A few days before the Feb. 1 Iowa caucuses, Brad Martsching was barreling down a Pennsylvania highway, hoping to unload his eighteen-wheeler in time to get back home to Indianola, south of Des Moines, and participate for the very first time in the opening ritual of the presidential primary process. Martsching, 46, had settled on Ted Cruz over Donald Trump, but was mostly nursing his disgust at Republican leaders. “I’m a conservative. I want the Constitution to be our law, not political correctness,” he said. “I want a smaller government with less control of our personal lives and more control of our border, our finances, and our safety as a nation.” Republican lawmakers kept frustrating him by ignoring their campaign promises. “We get people that run as conservative and even get Tea Party support—they wear that lapel pin proudly,” he said. “But when they leave for Washington, they leave it on their dresser at home.”

Martsching was fed up. A lot of other Iowans were, too. So they handed a victory to Cruz, who infuriated Republican leaders by engineering the 2013 government shutdown. And they made Trump, who’s equally unpopular in Washington, a close second. Add Cruz’s 28 percent to Trump’s 24 percent, and more than half of caucusgoers supported an outsider openly despised by the GOP establishment. Voters had heeded party elders for decades by nominating establishment figures such as Bob Dole, George W. Bush, John McCain, and Mitt Romney. The Iowa result was nothing less than a revolt, and the message to Republican leaders unmistakable: Drop dead!

It’s easy to view this year’s Republican primary as a cult of personality and no more—the rise and fall of a colorful billionaire who stars in the greatest reality show on television. But what’s happening is much broader than Trump and Cruz. It’s an extension of a shift in Republican politics that’s been under way for several years. Although the media is portraying the outcome in Iowa as a repudiation of Trump, it’s better understood as a repudiation of the party establishment—just the latest in a series of uprisings dating to the 2010 election. At the congressional level, the GOP has already realigned itself to reflect this anger. Almost 60 percent of House Republicans were elected in 2010 or after. They’ve radicalized their party in Congress and driven out its establishment-minded speaker, John Boehner.

In the eyes of Republicans like Martsching, that isn’t enough. “Over the last six years, the nation has replaced almost all the liberals who voted for Obama’s programs with Republicans,” he said. “So why do they keep giving him things anyway? They’re simply not responsive. They have a different set of priorities. It’s crony capitalism.”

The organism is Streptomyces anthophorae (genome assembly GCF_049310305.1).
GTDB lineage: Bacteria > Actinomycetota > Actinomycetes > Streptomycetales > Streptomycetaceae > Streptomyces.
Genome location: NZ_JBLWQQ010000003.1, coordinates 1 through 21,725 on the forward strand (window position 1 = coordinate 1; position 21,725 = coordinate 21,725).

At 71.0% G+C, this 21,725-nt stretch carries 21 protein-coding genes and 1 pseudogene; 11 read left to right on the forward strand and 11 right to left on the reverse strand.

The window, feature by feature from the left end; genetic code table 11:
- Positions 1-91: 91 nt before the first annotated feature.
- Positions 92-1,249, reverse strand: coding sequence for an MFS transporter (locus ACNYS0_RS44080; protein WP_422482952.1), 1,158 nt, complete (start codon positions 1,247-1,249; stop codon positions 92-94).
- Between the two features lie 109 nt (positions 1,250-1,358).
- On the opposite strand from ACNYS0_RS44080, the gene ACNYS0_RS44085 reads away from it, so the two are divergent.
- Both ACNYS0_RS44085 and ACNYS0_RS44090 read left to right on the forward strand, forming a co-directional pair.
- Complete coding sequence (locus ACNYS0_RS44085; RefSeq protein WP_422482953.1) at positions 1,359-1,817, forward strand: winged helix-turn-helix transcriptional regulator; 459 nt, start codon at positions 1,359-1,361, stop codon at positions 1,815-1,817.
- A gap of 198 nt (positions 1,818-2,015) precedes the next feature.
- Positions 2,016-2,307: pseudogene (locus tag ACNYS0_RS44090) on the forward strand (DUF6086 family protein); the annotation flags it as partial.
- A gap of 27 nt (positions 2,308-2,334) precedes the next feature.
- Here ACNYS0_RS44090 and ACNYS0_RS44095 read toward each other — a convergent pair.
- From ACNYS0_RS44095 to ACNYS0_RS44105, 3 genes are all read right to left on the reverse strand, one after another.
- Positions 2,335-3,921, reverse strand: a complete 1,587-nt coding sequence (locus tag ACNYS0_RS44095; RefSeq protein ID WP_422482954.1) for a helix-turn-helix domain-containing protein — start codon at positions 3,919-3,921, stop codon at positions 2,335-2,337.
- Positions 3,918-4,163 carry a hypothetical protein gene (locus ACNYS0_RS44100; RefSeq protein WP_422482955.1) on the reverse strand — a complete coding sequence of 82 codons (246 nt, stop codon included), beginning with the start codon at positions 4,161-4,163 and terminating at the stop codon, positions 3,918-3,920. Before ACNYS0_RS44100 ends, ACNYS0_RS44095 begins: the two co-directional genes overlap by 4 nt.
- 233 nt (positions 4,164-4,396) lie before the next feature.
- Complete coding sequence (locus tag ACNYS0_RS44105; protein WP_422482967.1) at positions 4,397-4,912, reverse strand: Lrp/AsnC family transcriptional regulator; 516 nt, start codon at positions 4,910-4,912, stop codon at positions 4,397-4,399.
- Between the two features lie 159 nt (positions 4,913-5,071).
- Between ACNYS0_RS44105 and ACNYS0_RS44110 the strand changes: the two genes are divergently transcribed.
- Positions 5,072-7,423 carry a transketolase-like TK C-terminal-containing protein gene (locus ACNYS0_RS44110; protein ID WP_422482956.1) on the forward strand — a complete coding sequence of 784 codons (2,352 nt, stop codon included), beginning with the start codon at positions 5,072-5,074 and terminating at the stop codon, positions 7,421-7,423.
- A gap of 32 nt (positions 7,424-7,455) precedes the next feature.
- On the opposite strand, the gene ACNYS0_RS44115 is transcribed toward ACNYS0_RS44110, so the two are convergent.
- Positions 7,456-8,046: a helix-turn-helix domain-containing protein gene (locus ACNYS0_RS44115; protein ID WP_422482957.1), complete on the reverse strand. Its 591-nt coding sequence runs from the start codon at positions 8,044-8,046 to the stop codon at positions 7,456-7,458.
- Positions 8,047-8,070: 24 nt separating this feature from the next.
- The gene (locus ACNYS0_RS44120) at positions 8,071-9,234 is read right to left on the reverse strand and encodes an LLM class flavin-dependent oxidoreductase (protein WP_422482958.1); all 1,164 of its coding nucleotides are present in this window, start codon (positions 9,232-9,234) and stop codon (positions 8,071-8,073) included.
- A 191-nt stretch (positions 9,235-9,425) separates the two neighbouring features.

For all that the media fixated on Trump and Cruz, the Iowans I spoke to were more preoccupied with a litany of economic and cultural frustrations. The same complaints came up again and again—so did their antipathy toward their own party’s leaders in Washington, who, just about everyone agreed, had stopped listening to them entirely. “Out here in the cheap seats, those people are the ones that are our biggest enemy,” said Myron Brenner, 61, a heavy-equipment operator in Wallingford who caucused for Cruz.

Cruz’s victory came as a mild surprise, in part because the last 10 public polls showed Trump winning by an average of 7 points, and in part because the media long ago cast the mogul as the lead actor in the Republican drama. Trump’s outlandish behavior and attacks on Muslims, immigrants, China, the Obama administration, and the “idiots” and “losers” opposing him made him seem like the embodiment of the anger and anxiety coursing through the Republican electorate. “I want to win Iowa,” Trump declared in Cedar Rapids on caucus day. “It’s going to send such a great message that we’re not going to take it. We’re not going to take it anymore.”

While Trump didn’t prevail, his message did: Cruz, and even third-place finisher Marco Rubio, echoed the same dark themes of nativism, treachery, and corruption. Like Trump, Cruz presented himself as the savior of disaffected working-class Americans who are routinely sold out by a “Washington cartel” that encompasses the leaders of both parties. (In a sense, Cruz won by running as a pious Trump with a better turnout operation.) Rubio engineered his last-minute surge by abandoning the sunny “New American Century” pitch he’d been making for months and appealing to “all of us who feel out of place in our own country.”

Iowa doesn’t decide the nominee. But it does send a clear signal about the direction a party’s taking. According to the entrance/exit poll, 65 percent of GOP caucusgoers believed that “new ideas and a different approach” were the most important qualities a candidate should possess. Cruz and Trump have distinctive styles—Cruz touts his ideological purity, Trump his personal strength—but both offer the same basic diagnosis of what’s ailing the country, who’s to blame, and what must be done to fix it.

That they’re resonating so strongly with voters suggests that the same wave that’s swept through Congress since 2010 is now engulfing the presidential campaign. As Patrick Buchanan, the former Nixon aide who won a 1996 New Hampshire primary upset by running as a populist proto-Trump, told the Washington Post: “The anger and alienation that were building then have reached critical mass now, when you see Bernie Sanders running neck and neck with Hillary Clinton in Iowa and New Hampshire and Trump and Ted Cruz with a majority of Republican voters. Not to put too fine a point on it, the revolution is at hand.”

The question now is what effect this revolution will have on the Republican Party. Will its voters nominate Cruz or Trump, each of whom party insiders believe could suffer a loss that would rival Barry Goldwater’s landslide defeat in the 1964 election? Will the party break apart if they do? Or will Rubio or some other establishment-friendly alternative manage to harness this anger and prevail? And what then?

It’s too soon to say. But a Republican electorate increasingly composed of working-class white voters who suffer disproportionately from stagnant wages and dim prospects appears to have lost faith in party leaders more interested in pursuing high-end income tax cuts and immigration reform. Given the political and economic climate, history offers an intriguing framework for what could happen next.